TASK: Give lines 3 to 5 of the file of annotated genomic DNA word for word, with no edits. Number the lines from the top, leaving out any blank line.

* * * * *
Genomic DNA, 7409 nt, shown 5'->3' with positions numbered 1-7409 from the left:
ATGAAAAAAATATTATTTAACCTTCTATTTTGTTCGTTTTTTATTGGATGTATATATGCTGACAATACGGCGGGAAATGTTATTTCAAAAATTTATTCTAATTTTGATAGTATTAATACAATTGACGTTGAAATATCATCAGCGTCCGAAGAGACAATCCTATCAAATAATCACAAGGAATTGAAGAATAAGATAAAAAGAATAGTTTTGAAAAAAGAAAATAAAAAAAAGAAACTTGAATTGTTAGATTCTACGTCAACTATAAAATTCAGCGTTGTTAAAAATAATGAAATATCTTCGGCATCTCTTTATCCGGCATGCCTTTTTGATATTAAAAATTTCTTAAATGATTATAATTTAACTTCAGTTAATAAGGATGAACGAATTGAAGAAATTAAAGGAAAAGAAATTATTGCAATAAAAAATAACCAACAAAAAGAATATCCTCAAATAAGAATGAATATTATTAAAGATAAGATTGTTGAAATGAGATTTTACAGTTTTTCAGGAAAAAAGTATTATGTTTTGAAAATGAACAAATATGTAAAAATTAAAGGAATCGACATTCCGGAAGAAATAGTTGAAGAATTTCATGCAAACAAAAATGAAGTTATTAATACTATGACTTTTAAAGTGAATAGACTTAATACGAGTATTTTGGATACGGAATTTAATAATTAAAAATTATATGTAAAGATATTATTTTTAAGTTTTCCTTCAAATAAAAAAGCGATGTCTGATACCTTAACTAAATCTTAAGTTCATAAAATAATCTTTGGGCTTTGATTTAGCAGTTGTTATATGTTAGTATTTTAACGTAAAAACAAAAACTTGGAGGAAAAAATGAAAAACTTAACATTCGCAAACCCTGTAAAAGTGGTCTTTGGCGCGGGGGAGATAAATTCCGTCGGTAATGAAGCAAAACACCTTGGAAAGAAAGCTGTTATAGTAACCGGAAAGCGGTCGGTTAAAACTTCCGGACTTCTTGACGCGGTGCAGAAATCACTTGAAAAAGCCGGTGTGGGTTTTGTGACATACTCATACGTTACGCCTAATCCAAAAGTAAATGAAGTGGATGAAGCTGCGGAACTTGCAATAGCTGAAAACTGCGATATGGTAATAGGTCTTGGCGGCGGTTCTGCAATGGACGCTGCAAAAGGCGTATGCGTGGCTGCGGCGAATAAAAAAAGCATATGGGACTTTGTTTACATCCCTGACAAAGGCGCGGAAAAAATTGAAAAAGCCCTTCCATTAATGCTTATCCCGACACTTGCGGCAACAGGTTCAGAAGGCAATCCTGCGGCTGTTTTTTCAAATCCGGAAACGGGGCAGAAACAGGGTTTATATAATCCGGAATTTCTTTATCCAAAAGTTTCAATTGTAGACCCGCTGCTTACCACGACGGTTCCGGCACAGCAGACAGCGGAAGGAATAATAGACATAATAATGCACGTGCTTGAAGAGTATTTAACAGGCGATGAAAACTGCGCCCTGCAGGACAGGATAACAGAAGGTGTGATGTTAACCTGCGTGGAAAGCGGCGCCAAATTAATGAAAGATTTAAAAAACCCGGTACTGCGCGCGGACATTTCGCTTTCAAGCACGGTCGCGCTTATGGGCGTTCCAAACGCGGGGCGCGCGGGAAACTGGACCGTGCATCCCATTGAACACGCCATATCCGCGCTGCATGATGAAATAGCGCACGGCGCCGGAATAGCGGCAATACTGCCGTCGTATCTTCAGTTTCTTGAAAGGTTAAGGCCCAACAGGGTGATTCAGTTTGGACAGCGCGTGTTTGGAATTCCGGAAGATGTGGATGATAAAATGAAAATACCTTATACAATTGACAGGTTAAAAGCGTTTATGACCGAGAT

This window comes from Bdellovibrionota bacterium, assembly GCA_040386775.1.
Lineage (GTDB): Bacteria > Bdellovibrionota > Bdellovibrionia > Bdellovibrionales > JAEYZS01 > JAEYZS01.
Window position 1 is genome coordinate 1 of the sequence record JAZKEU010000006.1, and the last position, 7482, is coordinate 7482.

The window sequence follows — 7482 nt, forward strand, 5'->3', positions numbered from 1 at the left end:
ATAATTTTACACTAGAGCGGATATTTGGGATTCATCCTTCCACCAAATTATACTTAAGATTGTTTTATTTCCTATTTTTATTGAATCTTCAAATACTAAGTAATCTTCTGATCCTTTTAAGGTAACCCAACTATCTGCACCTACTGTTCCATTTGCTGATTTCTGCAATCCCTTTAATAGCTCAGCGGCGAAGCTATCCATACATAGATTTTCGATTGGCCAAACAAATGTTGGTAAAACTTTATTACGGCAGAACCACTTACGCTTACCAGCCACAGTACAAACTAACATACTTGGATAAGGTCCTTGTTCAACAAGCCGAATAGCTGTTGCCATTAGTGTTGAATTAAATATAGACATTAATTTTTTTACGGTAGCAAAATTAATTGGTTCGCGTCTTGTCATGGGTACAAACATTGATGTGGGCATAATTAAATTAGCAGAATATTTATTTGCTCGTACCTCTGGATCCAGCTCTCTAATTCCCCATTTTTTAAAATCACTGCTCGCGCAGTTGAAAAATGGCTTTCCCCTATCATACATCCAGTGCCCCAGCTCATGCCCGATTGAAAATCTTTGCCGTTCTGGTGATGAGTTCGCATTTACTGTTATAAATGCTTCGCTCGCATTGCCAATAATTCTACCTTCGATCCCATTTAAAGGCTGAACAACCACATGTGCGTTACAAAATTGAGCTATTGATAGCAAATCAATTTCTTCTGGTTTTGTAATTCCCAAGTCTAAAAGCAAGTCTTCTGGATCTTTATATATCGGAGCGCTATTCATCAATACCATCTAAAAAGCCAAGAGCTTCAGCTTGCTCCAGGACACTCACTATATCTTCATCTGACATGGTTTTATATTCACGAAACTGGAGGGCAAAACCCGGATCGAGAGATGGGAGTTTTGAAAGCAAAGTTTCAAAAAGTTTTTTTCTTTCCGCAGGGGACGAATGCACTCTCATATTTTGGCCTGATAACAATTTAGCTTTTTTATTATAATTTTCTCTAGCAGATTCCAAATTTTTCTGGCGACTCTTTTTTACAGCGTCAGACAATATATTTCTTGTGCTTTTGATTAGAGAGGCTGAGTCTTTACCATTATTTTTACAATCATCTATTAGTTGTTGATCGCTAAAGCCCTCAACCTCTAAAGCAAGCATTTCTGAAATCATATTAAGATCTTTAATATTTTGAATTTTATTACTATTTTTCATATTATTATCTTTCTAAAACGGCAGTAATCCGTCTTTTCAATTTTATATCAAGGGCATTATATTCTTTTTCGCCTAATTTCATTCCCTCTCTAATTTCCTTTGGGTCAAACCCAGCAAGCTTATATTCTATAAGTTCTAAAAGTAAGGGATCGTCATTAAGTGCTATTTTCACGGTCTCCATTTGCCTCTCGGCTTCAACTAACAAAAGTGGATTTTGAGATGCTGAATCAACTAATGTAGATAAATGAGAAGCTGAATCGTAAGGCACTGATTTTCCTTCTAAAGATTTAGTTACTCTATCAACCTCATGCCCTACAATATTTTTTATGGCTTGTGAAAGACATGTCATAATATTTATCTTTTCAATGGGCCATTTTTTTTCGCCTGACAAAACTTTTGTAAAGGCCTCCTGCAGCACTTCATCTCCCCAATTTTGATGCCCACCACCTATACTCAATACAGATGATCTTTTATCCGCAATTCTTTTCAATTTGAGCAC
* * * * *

This window comes from Bdellovibrionota bacterium, assembly GCA_040386775.1.
Lineage (GTDB): Bacteria > Bdellovibrionota > Bdellovibrionia > Bdellovibrionales > JAEYZS01 > JAEYZS01.
Window position 1 is genome coordinate 1 of the sequence record JAZKEU010000006.1, and the last position, 7482, is coordinate 7482.